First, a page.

Honor Sparks 60
Head-William Sheers 60
( Agricultural labourer)
Mary Sheers 50
Head- William Steer 40
Mary Steer 35
Eliza Frost 30
Head- George Daymond 30
Sarah Mason 30
Some caution is needed in interpreting these records as we know there were other tenements just across the river. These tenements were called Marsh Houses/Cottages but were not differentiated clearly on the 1841 Census (Fig. 5).
Figure 5. Riverside Mill/The Old Mill water tower just visible behind Marsh Cottages.
David Lewis Collection.
1844 ILLUSTRATION OF BRIDGE HOUSE AND TENEMENTS
The next record is a picturesque image by William Spreat showing women collecting water from the River Bovey next to Bridge Tenements cottages which were later demolished and then rebuilt as stables for Bridge House (Fig. 6).
Figure 6. On the Bovey at Bovey Tracey. William Spreat 1844.
By kind permission of Devon Heritage Centre.
BRIDGE HOUSE 1845-1911
By 1845 John Divett had purchased and re-built Bridge House (Fig. 7). At the time this was one of the larger houses in the town.
Figure 7. Bridge House rebuilt by John Divett.
By kind permission of Bovey Tracey Heritage Trust.
1851 Census A stable servant with the Divett family
On the 1851 Census John Divett was living at Bridge House with his wife Henrietta, daughter Mary and five servants including Thomas Wills a seventeen-year-old stable servant who had been born locally. Bridge Tenements were no longer specified but three ruined cottages were listed nearby. It is tempting to conclude that these were the premises which John Divett rebuilt as his stables.
1854 New stables and water tower built
In 1854 John Divett erected stables with a water tower and waterwheel within the courtledge of Bridge House on the site of Bridge Tenements beside the River Bovey. The waterwheel was used to pump water into to the tower for domestic use and servicing the stables and was operational until 1920. This was a progressive domestic water supply as local residents relied on private wells in their house or yard, pot water taken from the river and streams or the town pump. There was no piped water. The first standing pipes came towards the end of the century so Divett’s domestic water supply and water tower must have been viewed as a remarkable innovation.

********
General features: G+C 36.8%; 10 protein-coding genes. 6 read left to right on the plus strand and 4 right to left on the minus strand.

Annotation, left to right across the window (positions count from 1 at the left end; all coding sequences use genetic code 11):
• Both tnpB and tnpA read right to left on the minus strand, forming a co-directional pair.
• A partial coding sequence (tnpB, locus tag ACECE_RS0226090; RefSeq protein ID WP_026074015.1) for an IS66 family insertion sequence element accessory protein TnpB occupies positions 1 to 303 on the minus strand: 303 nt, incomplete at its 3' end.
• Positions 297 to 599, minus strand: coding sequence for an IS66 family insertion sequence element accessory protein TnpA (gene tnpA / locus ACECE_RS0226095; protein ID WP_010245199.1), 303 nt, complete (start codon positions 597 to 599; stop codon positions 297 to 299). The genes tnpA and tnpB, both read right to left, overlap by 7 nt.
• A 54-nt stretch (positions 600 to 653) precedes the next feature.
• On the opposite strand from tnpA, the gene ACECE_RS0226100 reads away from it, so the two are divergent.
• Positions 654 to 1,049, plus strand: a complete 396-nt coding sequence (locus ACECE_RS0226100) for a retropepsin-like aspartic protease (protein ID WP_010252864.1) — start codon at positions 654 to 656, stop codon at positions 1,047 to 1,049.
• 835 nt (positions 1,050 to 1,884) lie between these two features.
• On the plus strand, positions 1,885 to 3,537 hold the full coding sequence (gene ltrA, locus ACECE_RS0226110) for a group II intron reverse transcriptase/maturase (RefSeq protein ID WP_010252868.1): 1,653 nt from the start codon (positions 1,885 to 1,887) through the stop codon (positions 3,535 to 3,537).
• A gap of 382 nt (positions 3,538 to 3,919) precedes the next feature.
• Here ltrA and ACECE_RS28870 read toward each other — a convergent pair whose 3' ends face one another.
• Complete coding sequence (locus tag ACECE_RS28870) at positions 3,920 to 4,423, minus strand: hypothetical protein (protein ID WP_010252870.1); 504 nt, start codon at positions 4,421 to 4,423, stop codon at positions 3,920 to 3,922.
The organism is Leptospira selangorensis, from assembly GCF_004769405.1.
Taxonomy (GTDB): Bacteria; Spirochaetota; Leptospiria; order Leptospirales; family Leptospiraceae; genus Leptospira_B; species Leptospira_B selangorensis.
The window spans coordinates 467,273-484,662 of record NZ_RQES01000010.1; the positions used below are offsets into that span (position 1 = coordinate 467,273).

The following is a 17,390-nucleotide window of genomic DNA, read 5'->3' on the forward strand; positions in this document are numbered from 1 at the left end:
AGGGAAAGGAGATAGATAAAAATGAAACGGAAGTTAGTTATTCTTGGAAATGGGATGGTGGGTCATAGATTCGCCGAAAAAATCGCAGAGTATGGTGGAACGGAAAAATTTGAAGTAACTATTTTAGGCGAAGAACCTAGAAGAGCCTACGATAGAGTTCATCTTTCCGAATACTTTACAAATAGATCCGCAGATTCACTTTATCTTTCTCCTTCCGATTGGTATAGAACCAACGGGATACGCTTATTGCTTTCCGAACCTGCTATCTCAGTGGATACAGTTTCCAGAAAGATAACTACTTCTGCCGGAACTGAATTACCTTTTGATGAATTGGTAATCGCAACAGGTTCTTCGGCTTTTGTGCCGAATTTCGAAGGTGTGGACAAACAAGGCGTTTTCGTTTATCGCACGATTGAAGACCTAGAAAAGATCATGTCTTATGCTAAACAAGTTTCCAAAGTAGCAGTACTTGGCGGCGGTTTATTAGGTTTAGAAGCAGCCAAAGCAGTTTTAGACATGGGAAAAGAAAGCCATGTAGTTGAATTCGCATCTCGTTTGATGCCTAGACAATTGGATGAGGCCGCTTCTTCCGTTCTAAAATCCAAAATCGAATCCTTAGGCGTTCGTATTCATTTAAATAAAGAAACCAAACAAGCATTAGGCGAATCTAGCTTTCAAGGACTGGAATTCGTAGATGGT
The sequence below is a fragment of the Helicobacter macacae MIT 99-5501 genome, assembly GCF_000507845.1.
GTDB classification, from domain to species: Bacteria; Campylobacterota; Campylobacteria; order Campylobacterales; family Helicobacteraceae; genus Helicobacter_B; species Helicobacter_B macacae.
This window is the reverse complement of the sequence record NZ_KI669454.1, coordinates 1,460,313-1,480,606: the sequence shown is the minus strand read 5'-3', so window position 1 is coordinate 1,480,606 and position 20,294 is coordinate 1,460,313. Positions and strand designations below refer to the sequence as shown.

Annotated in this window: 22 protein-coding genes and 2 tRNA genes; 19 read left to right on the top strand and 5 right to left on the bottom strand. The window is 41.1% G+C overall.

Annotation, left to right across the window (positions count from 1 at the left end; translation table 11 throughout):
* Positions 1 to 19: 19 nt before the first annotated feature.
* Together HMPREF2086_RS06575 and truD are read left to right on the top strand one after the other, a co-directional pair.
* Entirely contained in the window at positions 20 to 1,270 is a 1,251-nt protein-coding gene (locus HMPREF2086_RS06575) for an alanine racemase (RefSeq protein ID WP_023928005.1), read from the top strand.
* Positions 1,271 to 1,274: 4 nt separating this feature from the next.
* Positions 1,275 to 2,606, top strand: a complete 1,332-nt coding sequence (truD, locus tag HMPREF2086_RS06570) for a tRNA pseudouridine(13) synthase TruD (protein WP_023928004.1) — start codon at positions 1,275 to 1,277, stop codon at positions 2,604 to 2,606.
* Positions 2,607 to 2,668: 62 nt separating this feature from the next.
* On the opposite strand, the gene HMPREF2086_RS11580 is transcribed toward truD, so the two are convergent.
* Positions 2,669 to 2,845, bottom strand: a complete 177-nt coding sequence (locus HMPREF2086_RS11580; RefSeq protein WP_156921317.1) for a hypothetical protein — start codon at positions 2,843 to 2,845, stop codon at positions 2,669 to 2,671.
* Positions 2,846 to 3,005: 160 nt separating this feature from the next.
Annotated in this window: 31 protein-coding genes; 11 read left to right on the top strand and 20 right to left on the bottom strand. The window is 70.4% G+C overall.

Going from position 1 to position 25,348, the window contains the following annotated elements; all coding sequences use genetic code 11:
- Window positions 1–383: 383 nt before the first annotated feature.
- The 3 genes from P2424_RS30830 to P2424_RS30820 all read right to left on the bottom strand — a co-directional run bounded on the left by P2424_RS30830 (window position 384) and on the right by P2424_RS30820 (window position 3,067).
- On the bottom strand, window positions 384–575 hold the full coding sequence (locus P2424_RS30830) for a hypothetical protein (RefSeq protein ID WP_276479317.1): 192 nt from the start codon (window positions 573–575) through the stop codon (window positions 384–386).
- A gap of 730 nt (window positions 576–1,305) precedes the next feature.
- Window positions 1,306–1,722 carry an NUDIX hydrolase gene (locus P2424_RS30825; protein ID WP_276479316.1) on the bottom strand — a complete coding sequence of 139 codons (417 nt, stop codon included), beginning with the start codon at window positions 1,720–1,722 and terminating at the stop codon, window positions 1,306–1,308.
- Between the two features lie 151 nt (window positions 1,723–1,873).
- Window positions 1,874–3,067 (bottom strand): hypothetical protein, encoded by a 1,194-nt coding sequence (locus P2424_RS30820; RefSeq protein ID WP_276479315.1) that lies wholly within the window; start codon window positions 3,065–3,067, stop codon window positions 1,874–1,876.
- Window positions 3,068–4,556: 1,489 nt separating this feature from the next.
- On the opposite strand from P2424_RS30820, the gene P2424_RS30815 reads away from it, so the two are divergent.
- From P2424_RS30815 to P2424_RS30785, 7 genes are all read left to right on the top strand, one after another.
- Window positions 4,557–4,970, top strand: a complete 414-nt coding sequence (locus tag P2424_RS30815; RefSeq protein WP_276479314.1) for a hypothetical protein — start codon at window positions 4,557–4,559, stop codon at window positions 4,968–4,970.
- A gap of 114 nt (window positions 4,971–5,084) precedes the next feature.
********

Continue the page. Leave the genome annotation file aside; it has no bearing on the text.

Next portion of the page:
We do not know who built the original waterwheel but John Divett collaborated with Henry Beare who had an iron foundry in Liverton. It is possible that Beare was involved with the Bridge House stables as his work for other local water wheels is recorded.  Furthermore in the early twentieth century iron work on the three extant bottle kilns at Bovey Pottery was supplied by Henry Beare’s son. John Divett arranged to have water channelled from Becky Falls to operate several water wheels at his Pottery. As well as this Divett manufactured drainage pipes so he had the knowledge, engineering contacts and materials to incorporate this innovative design into his new residence.
John Divett was also an important dignitary in the business and civic life of Bovey Tracey. His pottery business provided local employment, he helped develop the Moretonhampstead and South Devon Railway, he was a J. P. at the Devon County Sessions, a Tithe Commisioner and a County Magistrate for Teignbridge.